dogs on leash
off road driving
The Tonto National Forest, Arizona, embraces almost 3 million acres of rugged and spectacularly beautiful country, ranging from Saguaro cactus-studded desert to pine-forested mountains beneath the Mogollon Rim. This variety in vegetation and range in altitude (from 1,300 to 7,900 feet) offers outstanding recreational opportunities throughout the year, whether it's lake beaches or cool pine forest. As the fifth largest forest in the United States, the Tonto National Forest is one of the most-visited “urban” forests in the U.S. (approximately 5.8 million visitors annually). Its boundaries are Phoenix to the south, the Mogollon Rim to the north and the San Carlos and Fort Apache Indian reservations to the east.
Absolutely loved every step on this trail. We followed the smaller trail next to the creek up to Horton Spring, crossing over the creek a few times to find a trail, some areas we kinda made our own. We eat lunch next to Creek and were entertained by two big squirrels chasing each other. Definitely recommend going all the way to the Spring, it's a nice surprise at the end of trail. We them came back to the trailhead on the main trail, which a small section takes you a little bit away from the creek, but you can still hear it. (You realize just how loud the Creek is when right next to it). The water was very refreshing for sore feet. This trail ended up being closer to 9 miles in/out than 6.8 like the description states. Will be going to this Creek more often!!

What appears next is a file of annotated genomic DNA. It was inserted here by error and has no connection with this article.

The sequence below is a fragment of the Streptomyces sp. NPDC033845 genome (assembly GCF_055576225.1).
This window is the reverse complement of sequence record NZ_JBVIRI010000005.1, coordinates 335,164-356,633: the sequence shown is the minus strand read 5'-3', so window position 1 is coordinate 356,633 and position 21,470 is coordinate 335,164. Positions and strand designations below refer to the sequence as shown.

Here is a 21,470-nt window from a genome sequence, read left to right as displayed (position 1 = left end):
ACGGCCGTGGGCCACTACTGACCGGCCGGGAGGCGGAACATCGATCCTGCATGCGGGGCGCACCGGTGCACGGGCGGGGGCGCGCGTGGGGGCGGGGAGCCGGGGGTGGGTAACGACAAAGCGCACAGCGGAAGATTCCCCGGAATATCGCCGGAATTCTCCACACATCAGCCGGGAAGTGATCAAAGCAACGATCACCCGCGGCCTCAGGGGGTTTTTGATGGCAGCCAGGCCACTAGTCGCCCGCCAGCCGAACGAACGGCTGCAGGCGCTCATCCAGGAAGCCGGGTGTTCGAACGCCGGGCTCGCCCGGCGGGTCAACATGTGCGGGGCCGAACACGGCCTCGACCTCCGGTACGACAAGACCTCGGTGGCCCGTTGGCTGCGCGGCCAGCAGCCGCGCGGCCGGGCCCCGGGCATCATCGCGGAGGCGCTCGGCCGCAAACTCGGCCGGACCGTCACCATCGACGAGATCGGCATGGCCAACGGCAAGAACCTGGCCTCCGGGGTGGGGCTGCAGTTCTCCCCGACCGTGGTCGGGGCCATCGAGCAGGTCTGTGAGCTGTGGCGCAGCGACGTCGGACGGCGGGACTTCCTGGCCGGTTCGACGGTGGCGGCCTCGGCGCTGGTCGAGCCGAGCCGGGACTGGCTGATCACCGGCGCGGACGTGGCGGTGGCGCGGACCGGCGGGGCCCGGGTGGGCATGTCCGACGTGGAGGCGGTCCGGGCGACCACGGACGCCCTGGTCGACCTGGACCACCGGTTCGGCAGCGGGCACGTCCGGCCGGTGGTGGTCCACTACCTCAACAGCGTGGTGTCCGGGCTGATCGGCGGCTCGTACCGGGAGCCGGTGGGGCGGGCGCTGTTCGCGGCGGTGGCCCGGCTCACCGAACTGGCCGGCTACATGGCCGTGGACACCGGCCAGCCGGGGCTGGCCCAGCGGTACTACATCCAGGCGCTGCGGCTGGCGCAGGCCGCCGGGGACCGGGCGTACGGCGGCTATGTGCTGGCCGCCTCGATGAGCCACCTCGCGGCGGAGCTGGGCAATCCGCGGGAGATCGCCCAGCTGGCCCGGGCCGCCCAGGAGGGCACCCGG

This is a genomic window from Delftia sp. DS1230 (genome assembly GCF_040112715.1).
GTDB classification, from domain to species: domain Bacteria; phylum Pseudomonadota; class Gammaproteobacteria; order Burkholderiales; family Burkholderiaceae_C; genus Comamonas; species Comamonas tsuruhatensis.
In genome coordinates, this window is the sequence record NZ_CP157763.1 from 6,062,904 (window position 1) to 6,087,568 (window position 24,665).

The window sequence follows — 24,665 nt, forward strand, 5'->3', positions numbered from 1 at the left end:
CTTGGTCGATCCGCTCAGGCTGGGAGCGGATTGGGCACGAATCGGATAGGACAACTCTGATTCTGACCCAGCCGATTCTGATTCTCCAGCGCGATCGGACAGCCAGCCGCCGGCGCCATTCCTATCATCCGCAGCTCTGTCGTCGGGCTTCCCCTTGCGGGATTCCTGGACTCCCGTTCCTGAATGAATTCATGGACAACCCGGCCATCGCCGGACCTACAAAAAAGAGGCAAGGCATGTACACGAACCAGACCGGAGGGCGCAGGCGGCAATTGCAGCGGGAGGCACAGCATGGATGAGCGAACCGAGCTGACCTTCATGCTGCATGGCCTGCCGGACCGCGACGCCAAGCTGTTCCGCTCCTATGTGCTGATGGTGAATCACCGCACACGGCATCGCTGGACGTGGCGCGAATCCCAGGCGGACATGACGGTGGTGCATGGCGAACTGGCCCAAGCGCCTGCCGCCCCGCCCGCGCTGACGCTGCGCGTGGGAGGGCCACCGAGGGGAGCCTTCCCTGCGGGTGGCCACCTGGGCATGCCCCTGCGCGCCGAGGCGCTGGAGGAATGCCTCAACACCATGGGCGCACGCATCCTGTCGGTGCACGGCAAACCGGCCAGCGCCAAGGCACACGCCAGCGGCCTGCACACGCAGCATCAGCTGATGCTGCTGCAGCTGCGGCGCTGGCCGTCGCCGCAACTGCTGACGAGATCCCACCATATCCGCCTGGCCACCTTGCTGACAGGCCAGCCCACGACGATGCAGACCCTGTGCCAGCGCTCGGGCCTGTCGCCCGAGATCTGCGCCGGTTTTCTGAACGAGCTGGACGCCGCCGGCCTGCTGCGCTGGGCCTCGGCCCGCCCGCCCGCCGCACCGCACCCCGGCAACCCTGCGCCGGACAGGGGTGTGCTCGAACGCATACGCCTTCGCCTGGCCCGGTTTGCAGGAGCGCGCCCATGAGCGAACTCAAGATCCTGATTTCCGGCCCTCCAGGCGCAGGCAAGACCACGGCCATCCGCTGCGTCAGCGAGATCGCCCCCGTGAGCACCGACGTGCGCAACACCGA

Great trail for energetic kids, we had a 5 & 7 year old, not too far mileage wise but lots of climbing and water pools to play in. Spent several hours exploring here! It was a fantastic day and will definitely be coming back.
I would caution if you plan to go beyond the first 1/3 mile this trail is more moderate as there is lots of climbing over boulders and crossing the stream. Noticed there were some fellow hikers struggling with the terrain.
This is NOT a totally rideable mountain bike trail. Many hike a bike areas for a solid intermediate rider. However, this a a very beautiful area. Most of the Trail is well marked. Some areas you may wonder which way to go. Look for red ribbon in trees or a rock carin to find you way to the next sign. I am glad I did it once but will not do it again on a bike. I am an advanced intermediate rider.
I love coming up Browns. It's a great way to see the entire valley (both sides) from a vantage point that isn't crowded. The drive to the parking lot is long and I would say probably requires a 4x4 of some kind. The trail is easy until the very end. I would recommend not getting caught in the dark (I did once and it was a pain getting back down). It's an all day adventure with the drive from Phoenix but totally worth it!